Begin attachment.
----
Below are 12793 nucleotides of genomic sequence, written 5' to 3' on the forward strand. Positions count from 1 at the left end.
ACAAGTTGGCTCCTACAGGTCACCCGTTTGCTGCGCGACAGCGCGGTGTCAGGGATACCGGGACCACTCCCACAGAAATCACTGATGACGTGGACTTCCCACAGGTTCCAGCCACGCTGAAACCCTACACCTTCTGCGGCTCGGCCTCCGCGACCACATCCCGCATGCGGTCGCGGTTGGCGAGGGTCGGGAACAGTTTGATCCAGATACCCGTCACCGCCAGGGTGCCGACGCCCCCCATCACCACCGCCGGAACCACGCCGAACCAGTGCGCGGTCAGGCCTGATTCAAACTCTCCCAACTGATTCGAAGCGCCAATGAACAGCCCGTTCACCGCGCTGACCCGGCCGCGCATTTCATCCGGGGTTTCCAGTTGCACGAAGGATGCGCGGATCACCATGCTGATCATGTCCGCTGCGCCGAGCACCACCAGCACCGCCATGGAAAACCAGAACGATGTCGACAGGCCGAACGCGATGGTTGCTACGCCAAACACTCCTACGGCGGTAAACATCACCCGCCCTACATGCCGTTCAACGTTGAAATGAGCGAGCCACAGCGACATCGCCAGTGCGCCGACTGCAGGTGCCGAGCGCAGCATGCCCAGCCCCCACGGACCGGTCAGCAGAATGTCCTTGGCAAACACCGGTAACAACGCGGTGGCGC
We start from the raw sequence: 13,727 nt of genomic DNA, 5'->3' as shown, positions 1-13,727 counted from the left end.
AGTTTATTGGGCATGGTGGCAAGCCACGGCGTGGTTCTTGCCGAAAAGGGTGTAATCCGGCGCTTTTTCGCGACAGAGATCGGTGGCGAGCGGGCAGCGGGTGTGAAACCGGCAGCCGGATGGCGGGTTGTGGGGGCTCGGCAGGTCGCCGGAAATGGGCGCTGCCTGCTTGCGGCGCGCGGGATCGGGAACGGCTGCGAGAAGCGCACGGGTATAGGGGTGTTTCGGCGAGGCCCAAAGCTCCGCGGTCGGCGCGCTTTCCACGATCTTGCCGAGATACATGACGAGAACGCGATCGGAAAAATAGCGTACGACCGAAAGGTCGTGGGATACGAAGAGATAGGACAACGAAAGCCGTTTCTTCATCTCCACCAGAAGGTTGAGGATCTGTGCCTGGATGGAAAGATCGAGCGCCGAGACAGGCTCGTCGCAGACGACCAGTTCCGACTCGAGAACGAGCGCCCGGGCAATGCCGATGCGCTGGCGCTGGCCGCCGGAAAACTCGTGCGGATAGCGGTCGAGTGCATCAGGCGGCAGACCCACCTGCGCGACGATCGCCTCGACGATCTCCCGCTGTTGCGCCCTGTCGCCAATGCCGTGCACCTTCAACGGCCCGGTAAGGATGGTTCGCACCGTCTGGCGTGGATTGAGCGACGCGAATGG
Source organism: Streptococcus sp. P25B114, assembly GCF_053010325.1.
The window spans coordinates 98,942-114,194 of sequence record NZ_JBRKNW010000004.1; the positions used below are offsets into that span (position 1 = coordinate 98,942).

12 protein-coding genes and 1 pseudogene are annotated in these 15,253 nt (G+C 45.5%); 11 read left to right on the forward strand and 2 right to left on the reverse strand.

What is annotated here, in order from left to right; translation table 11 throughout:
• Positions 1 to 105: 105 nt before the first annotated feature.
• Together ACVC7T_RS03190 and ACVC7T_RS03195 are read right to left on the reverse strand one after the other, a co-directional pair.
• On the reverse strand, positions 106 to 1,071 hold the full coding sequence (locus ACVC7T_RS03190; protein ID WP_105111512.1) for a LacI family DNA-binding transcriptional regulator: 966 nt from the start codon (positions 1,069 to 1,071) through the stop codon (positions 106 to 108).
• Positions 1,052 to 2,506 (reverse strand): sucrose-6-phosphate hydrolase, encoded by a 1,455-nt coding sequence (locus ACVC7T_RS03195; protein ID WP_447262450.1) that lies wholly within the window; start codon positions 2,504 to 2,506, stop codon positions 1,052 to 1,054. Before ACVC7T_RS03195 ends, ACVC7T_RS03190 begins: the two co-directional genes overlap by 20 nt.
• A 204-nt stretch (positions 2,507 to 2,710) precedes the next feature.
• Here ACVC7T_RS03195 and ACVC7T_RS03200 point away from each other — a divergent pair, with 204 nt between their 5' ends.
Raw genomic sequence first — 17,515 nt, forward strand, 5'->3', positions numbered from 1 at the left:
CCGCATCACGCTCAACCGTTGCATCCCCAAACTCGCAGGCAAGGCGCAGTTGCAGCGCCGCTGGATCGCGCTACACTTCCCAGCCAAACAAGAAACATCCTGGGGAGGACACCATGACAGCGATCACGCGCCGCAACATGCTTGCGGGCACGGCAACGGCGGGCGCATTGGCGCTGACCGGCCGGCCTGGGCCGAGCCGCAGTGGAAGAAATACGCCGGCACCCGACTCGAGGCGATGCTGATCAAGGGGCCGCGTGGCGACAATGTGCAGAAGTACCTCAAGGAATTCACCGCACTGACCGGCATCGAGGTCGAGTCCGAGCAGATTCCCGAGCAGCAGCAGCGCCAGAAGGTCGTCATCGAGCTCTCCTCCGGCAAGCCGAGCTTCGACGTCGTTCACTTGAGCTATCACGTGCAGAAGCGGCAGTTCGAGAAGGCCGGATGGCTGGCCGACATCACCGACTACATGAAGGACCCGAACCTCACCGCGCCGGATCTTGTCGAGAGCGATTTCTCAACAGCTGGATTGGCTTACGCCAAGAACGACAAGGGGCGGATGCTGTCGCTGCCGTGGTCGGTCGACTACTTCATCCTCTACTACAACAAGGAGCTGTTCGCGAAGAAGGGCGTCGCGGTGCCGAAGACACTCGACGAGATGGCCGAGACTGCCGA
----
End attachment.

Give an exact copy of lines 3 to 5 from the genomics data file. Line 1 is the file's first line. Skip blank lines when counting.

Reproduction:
We start from the raw sequence: 13,727 nt of genomic DNA, 5'->3' as shown, positions 1-13,727 counted from the left end.
AGTTTATTGGGCATGGTGGCAAGCCACGGCGTGGTTCTTGCCGAAAAGGGTGTAATCCGGCGCTTTTTCGCGACAGAGATCGGTGGCGAGCGGGCAGCGGGTGTGAAACCGGCAGCCGGATGGCGGGTTGTGGGGGCTCGGCAGGTCGCCGGAAATGGGCGCTGCCTGCTTGCGGCGCGCGGGATCGGGAACGGCTGCGAGAAGCGCACGGGTATAGGGGTGTTTCGGCGAGGCCCAAAGCTCCGCGGTCGGCGCGCTTTCCACGATCTTGCCGAGATACATGACGAGAACGCGATCGGAAAAATAGCGTACGACCGAAAGGTCGTGGGATACGAAGAGATAGGACAACGAAAGCCGTTTCTTCATCTCCACCAGAAGGTTGAGGATCTGTGCCTGGATGGAAAGATCGAGCGCCGAGACAGGCTCGTCGCAGACGACCAGTTCCGACTCGAGAACGAGCGCCCGGGCAATGCCGATGCGCTGGCGCTGGCCGCCGGAAAACTCGTGCGGATAGCGGTCGAGTGCATCAGGCGGCAGACCCACCTGCGCGACGATCGCCTCGACGATCTCCCGCTGTTGCGCCCTGTCGCCAATGCCGTGCACCTTCAACGGCCCGGTAAGGATGGTTCGCACCGTCTGGCGTGGATTGAGCGACGCGAATGG
Source organism: Streptococcus sp. P25B114, assembly GCF_053010325.1.